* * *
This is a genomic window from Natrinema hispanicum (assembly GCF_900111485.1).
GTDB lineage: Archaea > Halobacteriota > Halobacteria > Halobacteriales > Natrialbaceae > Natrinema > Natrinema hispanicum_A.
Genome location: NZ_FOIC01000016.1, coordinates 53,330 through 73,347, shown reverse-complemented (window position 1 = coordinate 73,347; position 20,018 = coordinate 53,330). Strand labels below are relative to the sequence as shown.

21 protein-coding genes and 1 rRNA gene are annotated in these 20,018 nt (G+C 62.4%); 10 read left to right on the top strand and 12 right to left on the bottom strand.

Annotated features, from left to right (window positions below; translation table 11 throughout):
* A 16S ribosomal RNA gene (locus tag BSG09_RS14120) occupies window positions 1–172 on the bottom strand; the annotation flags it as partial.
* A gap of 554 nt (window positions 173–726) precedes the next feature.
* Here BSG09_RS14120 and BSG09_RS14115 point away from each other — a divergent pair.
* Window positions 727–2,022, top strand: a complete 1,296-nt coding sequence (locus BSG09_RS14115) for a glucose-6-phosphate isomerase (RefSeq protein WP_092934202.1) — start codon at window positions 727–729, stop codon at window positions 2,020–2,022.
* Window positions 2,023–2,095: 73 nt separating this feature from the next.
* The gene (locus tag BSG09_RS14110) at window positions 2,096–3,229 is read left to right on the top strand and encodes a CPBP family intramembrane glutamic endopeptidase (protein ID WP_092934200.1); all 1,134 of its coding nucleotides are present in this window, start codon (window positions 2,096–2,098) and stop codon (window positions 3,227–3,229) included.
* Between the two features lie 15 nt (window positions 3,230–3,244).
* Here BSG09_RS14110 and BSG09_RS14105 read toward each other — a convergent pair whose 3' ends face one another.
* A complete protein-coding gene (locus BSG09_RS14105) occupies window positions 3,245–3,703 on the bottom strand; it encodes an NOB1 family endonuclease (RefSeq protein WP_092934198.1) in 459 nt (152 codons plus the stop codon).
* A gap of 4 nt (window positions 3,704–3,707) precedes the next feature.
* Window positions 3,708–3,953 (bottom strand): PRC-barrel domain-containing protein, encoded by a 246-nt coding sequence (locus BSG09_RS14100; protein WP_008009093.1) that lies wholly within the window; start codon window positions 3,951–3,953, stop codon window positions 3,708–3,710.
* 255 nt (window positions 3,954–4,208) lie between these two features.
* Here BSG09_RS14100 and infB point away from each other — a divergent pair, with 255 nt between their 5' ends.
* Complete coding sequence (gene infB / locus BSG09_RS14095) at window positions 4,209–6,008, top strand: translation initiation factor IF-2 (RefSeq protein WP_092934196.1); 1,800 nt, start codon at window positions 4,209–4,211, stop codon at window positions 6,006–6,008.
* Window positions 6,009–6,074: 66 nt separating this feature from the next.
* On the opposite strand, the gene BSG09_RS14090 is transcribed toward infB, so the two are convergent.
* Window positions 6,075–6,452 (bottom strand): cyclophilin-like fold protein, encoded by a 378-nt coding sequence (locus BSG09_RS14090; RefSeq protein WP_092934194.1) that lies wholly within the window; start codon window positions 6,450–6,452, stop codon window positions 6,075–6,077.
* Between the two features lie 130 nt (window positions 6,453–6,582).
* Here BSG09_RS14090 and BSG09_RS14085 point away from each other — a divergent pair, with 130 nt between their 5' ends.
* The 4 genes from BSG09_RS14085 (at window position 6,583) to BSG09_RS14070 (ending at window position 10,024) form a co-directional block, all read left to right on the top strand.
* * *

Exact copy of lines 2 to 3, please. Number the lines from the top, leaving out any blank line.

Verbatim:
GTDB lineage: Archaea > Halobacteriota > Halobacteria > Halobacteriales > Natrialbaceae > Natrinema > Natrinema hispanicum_A.
Genome location: NZ_FOIC01000016.1, coordinates 53,330 through 73,347, shown reverse-complemented (window position 1 = coordinate 73,347; position 20,018 = coordinate 53,330). Strand labels below are relative to the sequence as shown.